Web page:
FundImpact User Research – Process Overview

Image Credit: Freepik

In our earlier blog, we shared the conclusion of User Research program, which gave us a broader wishlist of features that can be prioritized in the Product Roadmap. In this blog, we shall explore the process that we evolved in managing Product ideas during the User Research program. Another purpose of writing this blog is to aggregate links to original documents and findings of the user study at one place.

If you are interested in knowing how we are shuffling ideas in backlog and prioritizing features for Product Roadmap, please read our blog on Managing Ideas for Product Roadmap.

Step 1: Free Flow Discussion with Stakeholders

We are thankful to participants from various organizations who gave their time for this study and gave valuable insights on FundImpact from their practical ground experience. The interactions with the participants of the study have contributed greatly in shaping the roadmap of the platform.

The interaction session was kept for one hour long. The objective of keeping a short interaction session was to keep the discussion focused on high level requirements and not digress into feature details or specific problem area of the organization. Again, the objective was not to gather detailed requirements but get a better understanding of problem areas of the stakeholders, how important the issue is, what solution design does the stakeholder prupose, etc.

Another important aspect we maintained in our conversation was to keep it free flowing and not bring in the mould of FundImpact feature set. We didn’t want to ask if a particular feature or idea of FundImpact would fit their need, rather we wanted to know more about how problem they are facing and what kind of solution they are thinking of.

Checklist of User Interaction

  • Keep the interaction short and focused
  • We are not capturing detailed requirements gathering
  • Agenda should be to capture problem areas and stakeholder’s perception about solution
  • Don’t restrict stakeholders to validate your own ideas of product, let them share what they think about the solution
  • Have a list of questions ready that help you facilitate the discussion and lets the stakeholder explore/contemplate about solution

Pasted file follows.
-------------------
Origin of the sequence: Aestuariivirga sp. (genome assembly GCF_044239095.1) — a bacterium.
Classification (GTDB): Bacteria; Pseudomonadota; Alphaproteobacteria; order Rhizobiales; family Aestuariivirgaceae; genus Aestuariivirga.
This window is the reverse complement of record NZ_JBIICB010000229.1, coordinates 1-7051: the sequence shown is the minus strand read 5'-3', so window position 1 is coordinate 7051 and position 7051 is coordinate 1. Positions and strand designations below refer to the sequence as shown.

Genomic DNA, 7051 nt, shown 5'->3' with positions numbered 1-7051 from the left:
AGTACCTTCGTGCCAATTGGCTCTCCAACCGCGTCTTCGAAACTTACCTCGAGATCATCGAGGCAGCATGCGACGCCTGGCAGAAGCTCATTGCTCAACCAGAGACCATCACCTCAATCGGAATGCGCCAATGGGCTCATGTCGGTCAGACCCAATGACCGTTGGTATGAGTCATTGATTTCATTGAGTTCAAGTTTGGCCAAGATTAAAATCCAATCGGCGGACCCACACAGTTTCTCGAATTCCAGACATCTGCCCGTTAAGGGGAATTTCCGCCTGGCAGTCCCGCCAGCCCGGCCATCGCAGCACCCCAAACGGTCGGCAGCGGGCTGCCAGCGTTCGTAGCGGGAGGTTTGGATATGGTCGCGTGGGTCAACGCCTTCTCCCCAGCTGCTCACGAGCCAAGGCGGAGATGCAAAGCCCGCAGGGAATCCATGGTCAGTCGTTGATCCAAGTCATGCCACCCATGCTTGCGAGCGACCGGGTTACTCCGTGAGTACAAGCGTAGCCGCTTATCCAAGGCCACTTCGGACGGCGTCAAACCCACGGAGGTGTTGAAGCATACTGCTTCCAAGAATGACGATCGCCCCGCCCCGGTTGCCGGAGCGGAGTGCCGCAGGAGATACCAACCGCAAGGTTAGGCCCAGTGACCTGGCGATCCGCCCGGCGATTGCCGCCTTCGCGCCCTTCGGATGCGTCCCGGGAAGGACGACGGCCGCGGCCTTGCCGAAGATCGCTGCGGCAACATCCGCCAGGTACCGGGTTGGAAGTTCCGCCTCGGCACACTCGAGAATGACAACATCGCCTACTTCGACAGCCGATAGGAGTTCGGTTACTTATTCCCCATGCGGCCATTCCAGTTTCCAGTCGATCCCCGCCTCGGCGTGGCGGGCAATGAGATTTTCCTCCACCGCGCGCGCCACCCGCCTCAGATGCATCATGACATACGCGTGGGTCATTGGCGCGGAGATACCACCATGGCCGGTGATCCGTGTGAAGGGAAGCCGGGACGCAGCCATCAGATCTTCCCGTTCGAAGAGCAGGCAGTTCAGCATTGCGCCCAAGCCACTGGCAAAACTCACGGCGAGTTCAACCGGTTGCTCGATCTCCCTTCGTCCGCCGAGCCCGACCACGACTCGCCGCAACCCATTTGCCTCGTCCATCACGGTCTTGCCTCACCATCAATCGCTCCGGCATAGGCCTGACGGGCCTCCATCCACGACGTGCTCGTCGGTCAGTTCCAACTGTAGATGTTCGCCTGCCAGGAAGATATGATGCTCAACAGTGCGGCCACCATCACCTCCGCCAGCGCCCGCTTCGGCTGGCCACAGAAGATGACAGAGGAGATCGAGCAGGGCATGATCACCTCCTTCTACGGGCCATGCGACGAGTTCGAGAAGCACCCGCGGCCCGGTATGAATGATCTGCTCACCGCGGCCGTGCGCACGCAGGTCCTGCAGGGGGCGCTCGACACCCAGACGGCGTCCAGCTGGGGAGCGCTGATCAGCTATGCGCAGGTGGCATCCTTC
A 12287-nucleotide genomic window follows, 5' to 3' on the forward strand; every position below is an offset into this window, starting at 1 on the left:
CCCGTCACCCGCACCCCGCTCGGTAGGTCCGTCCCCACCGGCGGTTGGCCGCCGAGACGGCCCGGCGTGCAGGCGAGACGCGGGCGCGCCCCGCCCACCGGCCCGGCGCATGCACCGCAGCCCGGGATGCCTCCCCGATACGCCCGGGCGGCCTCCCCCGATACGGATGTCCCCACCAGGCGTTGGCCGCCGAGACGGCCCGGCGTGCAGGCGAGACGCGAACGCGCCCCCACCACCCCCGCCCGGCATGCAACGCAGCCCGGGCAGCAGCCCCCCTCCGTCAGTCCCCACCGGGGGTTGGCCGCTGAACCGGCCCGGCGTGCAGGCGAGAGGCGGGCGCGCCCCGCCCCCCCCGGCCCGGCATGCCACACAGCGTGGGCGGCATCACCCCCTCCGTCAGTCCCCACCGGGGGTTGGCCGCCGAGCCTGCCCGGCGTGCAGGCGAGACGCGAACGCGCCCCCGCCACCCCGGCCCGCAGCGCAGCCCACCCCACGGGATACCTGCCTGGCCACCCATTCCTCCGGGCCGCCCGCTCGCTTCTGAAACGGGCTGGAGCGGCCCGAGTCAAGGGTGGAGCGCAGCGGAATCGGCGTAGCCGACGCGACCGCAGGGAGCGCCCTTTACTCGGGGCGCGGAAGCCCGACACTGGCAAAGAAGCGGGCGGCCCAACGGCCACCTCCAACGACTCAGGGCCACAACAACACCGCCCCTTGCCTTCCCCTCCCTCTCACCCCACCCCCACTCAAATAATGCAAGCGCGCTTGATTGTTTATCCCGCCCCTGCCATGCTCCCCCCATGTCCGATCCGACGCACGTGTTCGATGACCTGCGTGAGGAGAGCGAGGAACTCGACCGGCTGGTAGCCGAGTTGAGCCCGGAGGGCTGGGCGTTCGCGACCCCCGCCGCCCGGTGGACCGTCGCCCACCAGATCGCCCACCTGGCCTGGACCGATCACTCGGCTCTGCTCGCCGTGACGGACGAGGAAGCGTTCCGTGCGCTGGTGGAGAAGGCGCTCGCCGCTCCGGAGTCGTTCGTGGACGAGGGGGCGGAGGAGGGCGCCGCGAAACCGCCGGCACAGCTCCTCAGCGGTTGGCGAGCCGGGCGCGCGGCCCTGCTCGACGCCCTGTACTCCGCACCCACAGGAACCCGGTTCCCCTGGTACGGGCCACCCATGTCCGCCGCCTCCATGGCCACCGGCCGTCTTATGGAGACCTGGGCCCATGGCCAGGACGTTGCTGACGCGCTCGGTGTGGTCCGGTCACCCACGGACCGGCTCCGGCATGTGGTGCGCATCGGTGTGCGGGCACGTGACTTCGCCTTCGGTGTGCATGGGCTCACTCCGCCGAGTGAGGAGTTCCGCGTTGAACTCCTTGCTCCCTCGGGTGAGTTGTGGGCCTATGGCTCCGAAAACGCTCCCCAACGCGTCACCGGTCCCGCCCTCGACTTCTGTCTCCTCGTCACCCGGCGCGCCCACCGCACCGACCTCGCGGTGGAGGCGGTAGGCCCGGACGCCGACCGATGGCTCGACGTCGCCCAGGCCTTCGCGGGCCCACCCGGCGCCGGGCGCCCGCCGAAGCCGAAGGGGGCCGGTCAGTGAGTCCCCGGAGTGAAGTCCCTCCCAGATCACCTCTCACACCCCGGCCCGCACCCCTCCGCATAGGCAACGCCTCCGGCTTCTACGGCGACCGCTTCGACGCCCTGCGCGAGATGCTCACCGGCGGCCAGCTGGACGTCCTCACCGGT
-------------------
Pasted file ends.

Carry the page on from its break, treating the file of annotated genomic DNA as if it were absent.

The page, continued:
• Make sure you capture rough notes of the conversation for later reference

Step 2: Finalize Notes of each interaction

I extensively use Onenote to capture rough notes or meeting notes for any such interaction or simply dropping ideas, tasks or web links. It is a great tool and brings in a lot of discipline to work. I prefer this over any To Do list, Reminder Tool, Quick Notes, Sticky Notes or Google Docs because of sheer ease and accessibility. You can also try similar note taking apps Evernote,,

We interacted with stakeholders from six organizations working in different sectors and at different operational scale. The detailed notes for each interaction can be accessed via following links. Please note that we have removed names of organization and stakeholder due to privacy concern.

SNoLink to the NoteDate
1Interaction Org1-T1 20200529
A large scale organization working in agriculture and livelihoods sector
2Interaction Org2 T1 – 20200627
A large scale organization working several partner NGOs in agriculture and livelihoods sector
3Interaction Org3 T1 – 20200704
Organization working towards advocacy and rights of waste pickers in India
4Interaction Org4 T1 – 20200708
Organization working towards advocacy on good governance
5Interaction Org T1 – 20200704
Organization working in education sector for RTE

Step 3: Prepare a Jamboard of Feature Ideas

The detailed notes are extremely important when original conversation needs to be referenced back for further researches. However, they are not so handy format during team discussions and finalizing features during sprint planning.

We have setup a process to synthesize these long notes into more manageable form during our Product Roadmap discussions. We try and identify the common elements of these features and label then under a feature category or module. Labeling or naming the features help us build a common vocabulary of the Product Roadmap and team members can easily recall the scope of a feature being referred. For example, team now has a better understanding of what a Donor Communication Management entails and how it is different from Donor/Proposal lead management.

For each of the conversation, we have created a Jamboard to populate and label all important features/modules.

Step 4: Comparative Analysis of Feature Ideas from Stakeholders

Finally we brainstorm to conduct a comparative analysis of feature ideas proposed by stakeholders and how much they are relevant for other stakeholders. This exercise helped in evaluating the criticality of the feature ideas and how badly are they required across the board.

Now, we stand with a refined list of feature ideas that is prioritized as per stakeholders needs and can be included in the final version of the product roadmap.

Comparative Analysis of Feature Requests from User Study Participants. (view here)

You can access the Comparative Analysis sheet here.

I hope you found this blog useful. If you have any tips or suggestions on how we could have improved the processes during this initial stage of User Research Program, please do connect with us. We’ll be happy to hear from you.

Published by

Leave a Reply

%d bloggers like this: